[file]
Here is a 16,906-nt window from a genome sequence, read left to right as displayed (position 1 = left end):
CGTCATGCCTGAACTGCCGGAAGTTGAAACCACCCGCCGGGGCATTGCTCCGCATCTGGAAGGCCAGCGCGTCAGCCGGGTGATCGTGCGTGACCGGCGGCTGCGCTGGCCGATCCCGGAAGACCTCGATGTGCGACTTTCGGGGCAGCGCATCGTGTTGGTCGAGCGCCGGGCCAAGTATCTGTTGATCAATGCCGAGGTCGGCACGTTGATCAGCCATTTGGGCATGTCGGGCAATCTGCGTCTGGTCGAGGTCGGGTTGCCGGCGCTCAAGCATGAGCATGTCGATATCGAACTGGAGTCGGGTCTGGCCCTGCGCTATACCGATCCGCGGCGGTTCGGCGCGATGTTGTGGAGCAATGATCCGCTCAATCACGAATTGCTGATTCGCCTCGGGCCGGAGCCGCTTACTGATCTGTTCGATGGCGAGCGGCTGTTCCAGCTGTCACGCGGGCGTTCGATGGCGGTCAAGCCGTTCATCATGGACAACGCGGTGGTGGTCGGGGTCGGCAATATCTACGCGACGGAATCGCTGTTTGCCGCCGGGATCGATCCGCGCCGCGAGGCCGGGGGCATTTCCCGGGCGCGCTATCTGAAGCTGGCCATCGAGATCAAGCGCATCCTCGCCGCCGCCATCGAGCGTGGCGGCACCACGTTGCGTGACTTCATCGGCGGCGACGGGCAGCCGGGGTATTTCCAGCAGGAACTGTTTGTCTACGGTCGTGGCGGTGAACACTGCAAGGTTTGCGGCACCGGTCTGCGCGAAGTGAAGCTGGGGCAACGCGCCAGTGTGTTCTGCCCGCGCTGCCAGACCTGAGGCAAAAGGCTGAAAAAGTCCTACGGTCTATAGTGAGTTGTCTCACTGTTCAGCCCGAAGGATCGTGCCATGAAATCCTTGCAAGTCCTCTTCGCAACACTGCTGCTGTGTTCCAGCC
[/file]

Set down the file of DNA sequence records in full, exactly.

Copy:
Here is a 16,906-nt window from a genome sequence, read left to right as displayed (position 1 = left end):
CGTCATGCCTGAACTGCCGGAAGTTGAAACCACCCGCCGGGGCATTGCTCCGCATCTGGAAGGCCAGCGCGTCAGCCGGGTGATCGTGCGTGACCGGCGGCTGCGCTGGCCGATCCCGGAAGACCTCGATGTGCGACTTTCGGGGCAGCGCATCGTGTTGGTCGAGCGCCGGGCCAAGTATCTGTTGATCAATGCCGAGGTCGGCACGTTGATCAGCCATTTGGGCATGTCGGGCAATCTGCGTCTGGTCGAGGTCGGGTTGCCGGCGCTCAAGCATGAGCATGTCGATATCGAACTGGAGTCGGGTCTGGCCCTGCGCTATACCGATCCGCGGCGGTTCGGCGCGATGTTGTGGAGCAATGATCCGCTCAATCACGAATTGCTGATTCGCCTCGGGCCGGAGCCGCTTACTGATCTGTTCGATGGCGAGCGGCTGTTCCAGCTGTCACGCGGGCGTTCGATGGCGGTCAAGCCGTTCATCATGGACAACGCGGTGGTGGTCGGGGTCGGCAATATCTACGCGACGGAATCGCTGTTTGCCGCCGGGATCGATCCGCGCCGCGAGGCCGGGGGCATTTCCCGGGCGCGCTATCTGAAGCTGGCCATCGAGATCAAGCGCATCCTCGCCGCCGCCATCGAGCGTGGCGGCACCACGTTGCGTGACTTCATCGGCGGCGACGGGCAGCCGGGGTATTTCCAGCAGGAACTGTTTGTCTACGGTCGTGGCGGTGAACACTGCAAGGTTTGCGGCACCGGTCTGCGCGAAGTGAAGCTGGGGCAACGCGCCAGTGTGTTCTGCCCGCGCTGCCAGACCTGAGGCAAAAGGCTGAAAAAGTCCTACGGTCTATAGTGAGTTGTCTCACTGTTCAGCCCGAAGGATCGTGCCATGAAATCCTTGCAAGTCCTCTTCGCAACACTGCTGCTGTGTTCCAGCC